Semple, Kirk T. and Doick, Kieron J. and Wick, Lukas Y. and Harms, Hauke (2007) Microbial interactions with organic contaminants in soil: Definitions, processes and measurement. Environmental Pollution, 150 (1). pp. 166-176. ISSN 0269-7491Full text not available from this repository.
There has been and continues to be considerable scientific interest in predicting bioremediation rates and endpoints. This requires the development of chemical techniques capable of reliably predicting the bioavailability of organic compounds to catabolically active soil microbes. A major issue in understanding the link between chemical extraction and bioavailability is the problem of definition; there are numerous definitions. of varying degrees of complexity and relevance, to the interaction between organic contaminants and microorganisms in soil. The aim of this review is to consider the bioavailability as a descriptor for the rate and extent of biodegradation and, in an applied sense, bioremediation of organic contaminants in soil. To address this, the review will (i) consider and clarify the numerous definitions of brioavailability and discuss the usefulness of the term `bioaccessibility'; (ii) relate definition to the microbiological and chemical measurement of organic contaminants' bioavailability in soil, and (iii) explore the mechanisms employed by soil microorganisms to attack organic contaminants in soil. (C) 2007 Elsevier Ltd. All rights reserved.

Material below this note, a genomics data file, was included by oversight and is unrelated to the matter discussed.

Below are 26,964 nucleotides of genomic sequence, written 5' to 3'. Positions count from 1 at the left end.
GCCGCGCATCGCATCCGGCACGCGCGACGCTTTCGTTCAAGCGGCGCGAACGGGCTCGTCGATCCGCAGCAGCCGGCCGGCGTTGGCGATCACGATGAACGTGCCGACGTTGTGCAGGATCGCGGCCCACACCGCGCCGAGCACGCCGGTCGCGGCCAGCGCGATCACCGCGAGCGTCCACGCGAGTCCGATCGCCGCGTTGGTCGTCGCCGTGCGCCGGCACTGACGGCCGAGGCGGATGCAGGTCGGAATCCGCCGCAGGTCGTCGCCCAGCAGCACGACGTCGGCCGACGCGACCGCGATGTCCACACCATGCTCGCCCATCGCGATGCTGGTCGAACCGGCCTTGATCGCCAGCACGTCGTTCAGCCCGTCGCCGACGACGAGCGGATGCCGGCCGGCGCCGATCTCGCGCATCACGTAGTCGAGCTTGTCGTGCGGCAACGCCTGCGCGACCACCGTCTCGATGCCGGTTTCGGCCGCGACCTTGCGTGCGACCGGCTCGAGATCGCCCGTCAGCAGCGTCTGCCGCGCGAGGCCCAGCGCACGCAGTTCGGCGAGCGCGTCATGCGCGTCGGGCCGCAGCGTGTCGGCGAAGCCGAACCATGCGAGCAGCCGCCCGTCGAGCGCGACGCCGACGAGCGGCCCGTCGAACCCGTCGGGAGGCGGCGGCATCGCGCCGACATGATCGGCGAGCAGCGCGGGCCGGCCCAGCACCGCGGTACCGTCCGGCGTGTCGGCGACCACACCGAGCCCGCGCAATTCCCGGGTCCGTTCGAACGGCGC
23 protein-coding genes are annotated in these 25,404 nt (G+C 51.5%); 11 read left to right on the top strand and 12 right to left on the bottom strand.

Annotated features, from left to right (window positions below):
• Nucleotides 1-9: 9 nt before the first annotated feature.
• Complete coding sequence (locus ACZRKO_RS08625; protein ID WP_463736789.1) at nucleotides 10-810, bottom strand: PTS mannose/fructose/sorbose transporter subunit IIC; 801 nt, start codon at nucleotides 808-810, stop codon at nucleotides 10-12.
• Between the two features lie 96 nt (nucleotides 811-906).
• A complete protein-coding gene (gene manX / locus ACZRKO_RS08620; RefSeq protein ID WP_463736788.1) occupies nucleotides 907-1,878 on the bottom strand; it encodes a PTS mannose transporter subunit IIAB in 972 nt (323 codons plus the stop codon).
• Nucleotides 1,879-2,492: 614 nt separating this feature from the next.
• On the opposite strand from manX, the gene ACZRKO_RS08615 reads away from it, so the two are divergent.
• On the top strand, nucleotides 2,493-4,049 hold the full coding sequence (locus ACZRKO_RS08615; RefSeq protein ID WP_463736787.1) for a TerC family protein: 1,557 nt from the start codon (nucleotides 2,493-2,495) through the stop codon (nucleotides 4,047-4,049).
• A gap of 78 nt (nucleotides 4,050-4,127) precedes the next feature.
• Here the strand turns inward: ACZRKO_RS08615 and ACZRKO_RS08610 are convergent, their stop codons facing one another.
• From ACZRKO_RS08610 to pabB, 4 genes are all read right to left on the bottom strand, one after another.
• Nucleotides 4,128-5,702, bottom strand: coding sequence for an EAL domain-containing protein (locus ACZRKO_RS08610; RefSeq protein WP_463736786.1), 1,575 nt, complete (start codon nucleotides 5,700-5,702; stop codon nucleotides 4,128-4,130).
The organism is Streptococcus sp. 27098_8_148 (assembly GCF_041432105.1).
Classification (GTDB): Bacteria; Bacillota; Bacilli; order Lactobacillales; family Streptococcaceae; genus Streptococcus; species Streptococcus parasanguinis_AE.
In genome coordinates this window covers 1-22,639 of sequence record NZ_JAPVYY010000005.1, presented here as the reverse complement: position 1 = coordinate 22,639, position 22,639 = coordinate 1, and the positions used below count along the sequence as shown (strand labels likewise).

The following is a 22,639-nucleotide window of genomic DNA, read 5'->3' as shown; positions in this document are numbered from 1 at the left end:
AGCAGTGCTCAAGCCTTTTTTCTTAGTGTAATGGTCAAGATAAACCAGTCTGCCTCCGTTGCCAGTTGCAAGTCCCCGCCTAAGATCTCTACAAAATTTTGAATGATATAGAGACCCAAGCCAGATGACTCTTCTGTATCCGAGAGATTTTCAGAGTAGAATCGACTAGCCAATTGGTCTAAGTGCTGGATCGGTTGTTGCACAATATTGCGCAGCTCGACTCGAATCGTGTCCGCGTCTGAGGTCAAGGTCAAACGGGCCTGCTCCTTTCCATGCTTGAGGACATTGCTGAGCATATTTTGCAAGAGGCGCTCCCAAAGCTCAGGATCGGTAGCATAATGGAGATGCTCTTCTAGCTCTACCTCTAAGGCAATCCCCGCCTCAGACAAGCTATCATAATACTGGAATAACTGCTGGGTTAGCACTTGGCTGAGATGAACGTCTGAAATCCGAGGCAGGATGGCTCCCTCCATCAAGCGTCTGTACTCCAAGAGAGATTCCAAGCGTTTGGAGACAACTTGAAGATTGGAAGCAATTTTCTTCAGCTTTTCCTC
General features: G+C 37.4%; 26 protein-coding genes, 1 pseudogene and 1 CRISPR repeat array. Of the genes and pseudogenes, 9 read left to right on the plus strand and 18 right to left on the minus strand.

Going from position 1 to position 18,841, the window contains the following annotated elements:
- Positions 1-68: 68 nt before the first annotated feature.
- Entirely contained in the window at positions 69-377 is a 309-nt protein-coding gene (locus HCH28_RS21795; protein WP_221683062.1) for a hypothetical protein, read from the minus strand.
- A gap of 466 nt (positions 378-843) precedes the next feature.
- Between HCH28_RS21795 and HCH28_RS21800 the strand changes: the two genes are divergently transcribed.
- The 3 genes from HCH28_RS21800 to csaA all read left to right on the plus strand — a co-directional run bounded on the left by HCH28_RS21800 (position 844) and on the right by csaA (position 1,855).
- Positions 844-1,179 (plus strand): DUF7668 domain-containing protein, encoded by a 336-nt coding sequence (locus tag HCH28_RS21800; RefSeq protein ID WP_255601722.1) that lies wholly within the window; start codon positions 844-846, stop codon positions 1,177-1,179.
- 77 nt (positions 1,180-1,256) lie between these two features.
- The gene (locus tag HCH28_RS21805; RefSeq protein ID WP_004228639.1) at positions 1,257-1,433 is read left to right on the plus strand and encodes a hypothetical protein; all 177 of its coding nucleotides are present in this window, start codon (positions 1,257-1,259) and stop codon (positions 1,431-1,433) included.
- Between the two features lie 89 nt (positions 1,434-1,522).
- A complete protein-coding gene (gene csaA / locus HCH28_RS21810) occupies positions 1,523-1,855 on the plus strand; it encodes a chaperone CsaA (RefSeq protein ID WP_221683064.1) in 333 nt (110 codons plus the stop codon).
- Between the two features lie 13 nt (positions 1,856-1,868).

|Journal or Publication Title:||Environmental Pollution|
|Uncontrolled Keywords:||organic contaminants ; bioavailability ; bioaccessibility ; extractability ; biodegradation ; contaminated land|
|Subjects:||G Geography. Anthropology. Recreation > GE Environmental Sciences|
|Departments:||Faculty of Science and Technology > Lancaster Environment Centre|
|Deposited By:||Prof Kirk T. Semple|
|Deposited On:||27 Oct 2008 13:35|
|Last Modified:||03 Nov 2015 14:07|
Actions (login required)